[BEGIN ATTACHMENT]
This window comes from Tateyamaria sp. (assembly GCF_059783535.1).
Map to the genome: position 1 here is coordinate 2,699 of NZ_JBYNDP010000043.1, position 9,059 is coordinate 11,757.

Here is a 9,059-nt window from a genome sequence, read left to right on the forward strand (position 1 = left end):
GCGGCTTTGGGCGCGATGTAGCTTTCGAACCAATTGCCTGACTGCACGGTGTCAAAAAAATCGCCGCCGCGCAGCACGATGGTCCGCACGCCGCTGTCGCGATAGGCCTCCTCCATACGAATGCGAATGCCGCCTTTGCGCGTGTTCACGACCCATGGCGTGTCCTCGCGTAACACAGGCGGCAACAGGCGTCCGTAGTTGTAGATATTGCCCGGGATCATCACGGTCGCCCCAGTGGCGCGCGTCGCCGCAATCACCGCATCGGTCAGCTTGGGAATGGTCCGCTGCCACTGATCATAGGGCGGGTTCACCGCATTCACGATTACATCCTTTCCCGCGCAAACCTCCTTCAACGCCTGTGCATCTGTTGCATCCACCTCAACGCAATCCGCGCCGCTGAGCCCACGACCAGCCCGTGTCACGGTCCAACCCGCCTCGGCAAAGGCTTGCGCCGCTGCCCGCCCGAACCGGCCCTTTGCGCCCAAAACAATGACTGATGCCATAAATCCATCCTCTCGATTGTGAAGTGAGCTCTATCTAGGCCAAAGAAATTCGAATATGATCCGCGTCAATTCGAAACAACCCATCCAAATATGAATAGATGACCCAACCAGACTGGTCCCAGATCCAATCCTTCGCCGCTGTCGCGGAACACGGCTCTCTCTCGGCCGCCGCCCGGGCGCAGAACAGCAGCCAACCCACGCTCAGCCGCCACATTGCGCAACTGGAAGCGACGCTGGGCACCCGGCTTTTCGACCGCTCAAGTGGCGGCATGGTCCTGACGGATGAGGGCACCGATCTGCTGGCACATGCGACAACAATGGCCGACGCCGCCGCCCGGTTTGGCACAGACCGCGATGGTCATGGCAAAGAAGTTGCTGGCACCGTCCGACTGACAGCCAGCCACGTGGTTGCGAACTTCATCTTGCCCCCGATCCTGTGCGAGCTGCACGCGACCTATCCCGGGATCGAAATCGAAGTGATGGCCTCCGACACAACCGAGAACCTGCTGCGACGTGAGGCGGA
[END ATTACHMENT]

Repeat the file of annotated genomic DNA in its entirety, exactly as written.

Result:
This window comes from Tateyamaria sp. (assembly GCF_059783535.1).
Map to the genome: position 1 here is coordinate 2,699 of NZ_JBYNDP010000043.1, position 9,059 is coordinate 11,757.

Here is a 9,059-nt window from a genome sequence, read left to right on the forward strand (position 1 = left end):
GCGGCTTTGGGCGCGATGTAGCTTTCGAACCAATTGCCTGACTGCACGGTGTCAAAAAAATCGCCGCCGCGCAGCACGATGGTCCGCACGCCGCTGTCGCGATAGGCCTCCTCCATACGAATGCGAATGCCGCCTTTGCGCGTGTTCACGACCCATGGCGTGTCCTCGCGTAACACAGGCGGCAACAGGCGTCCGTAGTTGTAGATATTGCCCGGGATCATCACGGTCGCCCCAGTGGCGCGCGTCGCCGCAATCACCGCATCGGTCAGCTTGGGAATGGTCCGCTGCCACTGATCATAGGGCGGGTTCACCGCATTCACGATTACATCCTTTCCCGCGCAAACCTCCTTCAACGCCTGTGCATCTGTTGCATCCACCTCAACGCAATCCGCGCCGCTGAGCCCACGACCAGCCCGTGTCACGGTCCAACCCGCCTCGGCAAAGGCTTGCGCCGCTGCCCGCCCGAACCGGCCCTTTGCGCCCAAAACAATGACTGATGCCATAAATCCATCCTCTCGATTGTGAAGTGAGCTCTATCTAGGCCAAAGAAATTCGAATATGATCCGCGTCAATTCGAAACAACCCATCCAAATATGAATAGATGACCCAACCAGACTGGTCCCAGATCCAATCCTTCGCCGCTGTCGCGGAACACGGCTCTCTCTCGGCCGCCGCCCGGGCGCAGAACAGCAGCCAACCCACGCTCAGCCGCCACATTGCGCAACTGGAAGCGACGCTGGGCACCCGGCTTTTCGACCGCTCAAGTGGCGGCATGGTCCTGACGGATGAGGGCACCGATCTGCTGGCACATGCGACAACAATGGCCGACGCCGCCGCCCGGTTTGGCACAGACCGCGATGGTCATGGCAAAGAAGTTGCTGGCACCGTCCGACTGACAGCCAGCCACGTGGTTGCGAACTTCATCTTGCCCCCGATCCTGTGCGAGCTGCACGCGACCTATCCCGGGATCGAAATCGAAGTGATGGCCTCCGACACAACCGAGAACCTGCTGCGACGTGAGGCGGA